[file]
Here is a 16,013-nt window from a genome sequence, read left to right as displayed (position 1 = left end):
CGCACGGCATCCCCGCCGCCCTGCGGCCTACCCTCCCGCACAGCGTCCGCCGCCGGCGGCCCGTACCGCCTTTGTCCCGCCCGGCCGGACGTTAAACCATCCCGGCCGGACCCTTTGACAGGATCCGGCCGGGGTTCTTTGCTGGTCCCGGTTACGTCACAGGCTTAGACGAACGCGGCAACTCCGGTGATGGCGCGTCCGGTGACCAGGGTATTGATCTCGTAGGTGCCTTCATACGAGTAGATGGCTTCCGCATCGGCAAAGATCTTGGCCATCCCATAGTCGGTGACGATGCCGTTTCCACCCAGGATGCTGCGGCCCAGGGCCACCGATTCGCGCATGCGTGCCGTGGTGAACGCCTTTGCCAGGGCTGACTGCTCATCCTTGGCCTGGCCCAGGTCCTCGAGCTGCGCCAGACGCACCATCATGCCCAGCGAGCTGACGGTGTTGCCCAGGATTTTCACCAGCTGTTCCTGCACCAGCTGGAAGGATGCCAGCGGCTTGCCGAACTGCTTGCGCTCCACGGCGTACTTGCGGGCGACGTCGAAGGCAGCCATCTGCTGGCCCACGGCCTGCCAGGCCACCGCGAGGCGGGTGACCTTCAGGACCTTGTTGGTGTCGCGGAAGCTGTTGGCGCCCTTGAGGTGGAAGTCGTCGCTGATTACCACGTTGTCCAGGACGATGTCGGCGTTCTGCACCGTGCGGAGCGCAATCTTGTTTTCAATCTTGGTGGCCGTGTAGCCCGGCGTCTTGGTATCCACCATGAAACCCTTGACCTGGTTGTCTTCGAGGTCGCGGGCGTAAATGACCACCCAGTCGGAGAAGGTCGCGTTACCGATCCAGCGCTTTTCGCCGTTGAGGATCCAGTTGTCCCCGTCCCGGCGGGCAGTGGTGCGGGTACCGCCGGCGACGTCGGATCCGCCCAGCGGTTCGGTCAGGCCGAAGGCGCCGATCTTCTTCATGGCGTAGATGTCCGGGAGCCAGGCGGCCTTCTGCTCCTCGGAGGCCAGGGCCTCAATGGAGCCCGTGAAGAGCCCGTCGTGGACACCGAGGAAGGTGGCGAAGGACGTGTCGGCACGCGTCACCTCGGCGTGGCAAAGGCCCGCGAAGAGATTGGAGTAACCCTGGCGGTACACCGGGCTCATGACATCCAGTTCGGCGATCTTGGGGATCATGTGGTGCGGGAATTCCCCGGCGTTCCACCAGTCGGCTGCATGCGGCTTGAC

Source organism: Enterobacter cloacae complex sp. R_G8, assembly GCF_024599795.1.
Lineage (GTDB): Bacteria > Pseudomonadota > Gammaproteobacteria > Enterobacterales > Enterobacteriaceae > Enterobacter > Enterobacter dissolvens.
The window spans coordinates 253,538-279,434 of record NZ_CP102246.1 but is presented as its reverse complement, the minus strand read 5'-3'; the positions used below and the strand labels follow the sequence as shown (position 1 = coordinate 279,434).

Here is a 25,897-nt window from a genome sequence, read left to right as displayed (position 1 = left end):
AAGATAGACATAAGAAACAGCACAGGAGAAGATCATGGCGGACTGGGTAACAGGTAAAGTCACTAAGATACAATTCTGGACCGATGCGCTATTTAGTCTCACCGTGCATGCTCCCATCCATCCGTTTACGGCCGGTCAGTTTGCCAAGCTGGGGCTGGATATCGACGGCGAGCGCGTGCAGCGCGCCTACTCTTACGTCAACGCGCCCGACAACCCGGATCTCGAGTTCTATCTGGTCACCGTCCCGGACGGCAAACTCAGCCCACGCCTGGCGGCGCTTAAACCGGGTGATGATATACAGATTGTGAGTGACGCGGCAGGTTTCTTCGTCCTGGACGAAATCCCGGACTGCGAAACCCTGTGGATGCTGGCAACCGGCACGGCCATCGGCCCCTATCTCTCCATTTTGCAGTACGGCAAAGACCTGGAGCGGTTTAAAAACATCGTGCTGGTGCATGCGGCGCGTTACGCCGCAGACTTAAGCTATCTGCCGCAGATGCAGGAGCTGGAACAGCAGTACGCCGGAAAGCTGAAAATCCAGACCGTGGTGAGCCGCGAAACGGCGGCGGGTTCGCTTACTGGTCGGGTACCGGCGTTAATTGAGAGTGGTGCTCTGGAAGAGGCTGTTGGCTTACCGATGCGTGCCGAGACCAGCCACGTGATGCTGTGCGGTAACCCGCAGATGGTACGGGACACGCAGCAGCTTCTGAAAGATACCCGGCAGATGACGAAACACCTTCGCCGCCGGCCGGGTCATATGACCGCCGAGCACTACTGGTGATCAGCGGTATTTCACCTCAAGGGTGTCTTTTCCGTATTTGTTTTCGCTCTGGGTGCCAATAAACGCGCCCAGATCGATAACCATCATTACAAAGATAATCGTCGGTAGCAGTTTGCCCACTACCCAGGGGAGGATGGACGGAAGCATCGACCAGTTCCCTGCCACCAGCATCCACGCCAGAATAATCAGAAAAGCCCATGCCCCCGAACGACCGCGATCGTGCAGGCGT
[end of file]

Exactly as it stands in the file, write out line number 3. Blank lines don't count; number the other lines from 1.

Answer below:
Source organism: Enterobacter cloacae complex sp. R_G8, assembly GCF_024599795.1.